Sunday morning we went for a picnic, the three of us with Ma and Dada. Packed our 'picnic' basket and set off. It didn't take us too long to reach the Botanical Gardens, what with it being a Sunday morning.
We set off a little late so it was quite sunny by the time we reached but the wide lanes are well bordered by high-arcing trees, so it was fairly comfortable strolling along. Rahul was delighted to be able to run around so freely. Since cars aren't allowed (except those belonging to the staff we were told, but I'm certain the two cars with the firang tourists weren't staff but we'll let that pass) and there was only the odd cycle or motorbike, he had the run of the road and picked at pebbles and dirt and things I don't want to think about.
We ambled along, stopping to admire little ponds, the beautiful giant lotus leaves, the calm of the surroundings. There were couples hidden behind every bush and in every shade. All very peaceful though. We picnicked on a bench near the river and were visited by a fox. It seems like a very long time since I was last this close to a fox. The downside of living in a city -- that my son thinks a grassy verge is a rare treat. We passed a pretty old building, now falling apart. It's a pity nobody has the money these days to repair old wooden lace or pretty iron grillwork.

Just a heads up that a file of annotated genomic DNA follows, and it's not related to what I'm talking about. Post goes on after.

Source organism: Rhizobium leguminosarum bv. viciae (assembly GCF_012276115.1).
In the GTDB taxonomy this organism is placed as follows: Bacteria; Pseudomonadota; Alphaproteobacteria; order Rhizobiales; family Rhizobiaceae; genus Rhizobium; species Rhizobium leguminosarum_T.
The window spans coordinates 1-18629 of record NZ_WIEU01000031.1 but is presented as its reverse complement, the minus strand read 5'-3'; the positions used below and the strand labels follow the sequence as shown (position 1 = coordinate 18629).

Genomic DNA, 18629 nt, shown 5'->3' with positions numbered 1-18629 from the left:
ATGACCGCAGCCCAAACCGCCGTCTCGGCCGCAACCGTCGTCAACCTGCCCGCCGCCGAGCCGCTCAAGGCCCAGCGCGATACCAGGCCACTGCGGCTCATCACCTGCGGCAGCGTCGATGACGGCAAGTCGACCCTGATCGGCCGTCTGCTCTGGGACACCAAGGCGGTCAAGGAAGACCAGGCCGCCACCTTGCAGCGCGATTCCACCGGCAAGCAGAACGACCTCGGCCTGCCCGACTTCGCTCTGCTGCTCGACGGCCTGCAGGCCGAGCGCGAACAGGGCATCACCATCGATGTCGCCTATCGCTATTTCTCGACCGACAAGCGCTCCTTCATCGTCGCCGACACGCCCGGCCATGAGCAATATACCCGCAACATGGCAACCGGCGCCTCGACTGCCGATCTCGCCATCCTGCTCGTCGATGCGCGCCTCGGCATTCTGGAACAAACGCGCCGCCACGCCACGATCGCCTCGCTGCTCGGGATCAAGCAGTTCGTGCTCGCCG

Then we found ourselves walking down this beautiful gravel avenue:
Eventually, having walked some more -- although I'll admit that after a heavy breakfast it felt like a lot more -- we reached the Great Banyan Tree. Can you see it, there behind us?
I find it humbling that the board only lists it as the largest in India, "perhaps in Asia". So there could be one or more even larger somewhere nearby. What a thought!
If you haven't been able to figure it out yet, the thing that looks like a mini grove behind us is one tree. The main trunk was removed in 1925 after a fungal attack but the rest of it continues to grow, supported on its aerial roots. I remember the first time I went to see it. I was cranky, having been made to walk what I considered much too far to see some mouldy old tree. Every now and then I saw some vast tree and asked if this was the famous banyan and my uncle (Cousin J's father) only laughed. And then, he pointed to the horizon and said, "There it is."
He's been teasing me all my life so I really didn't believe him until I was standing under the branches and could see the thing for myself. It's an Experience.
So was this other thing they have introduced -- boating in this nice, twisting, island-dotted lake nearby. We took a four-seater paddleboat.
It was fairly shady on the water and with a little breeze sometimes rustling by, quite pleasant. Rahul was quite tired by then. He'd woken up early in the morning and run lots, so he was starting to get all cranky. So I took him in my lap. The child refused to wear a hat so I put on this undersized umbrella, hoping to keep him shaded as well. Someday, if you need to hang on to a floaty hat while clutching on to a child and paddling a boat all at once, you'll know what it was like. Till then, I leave you with this: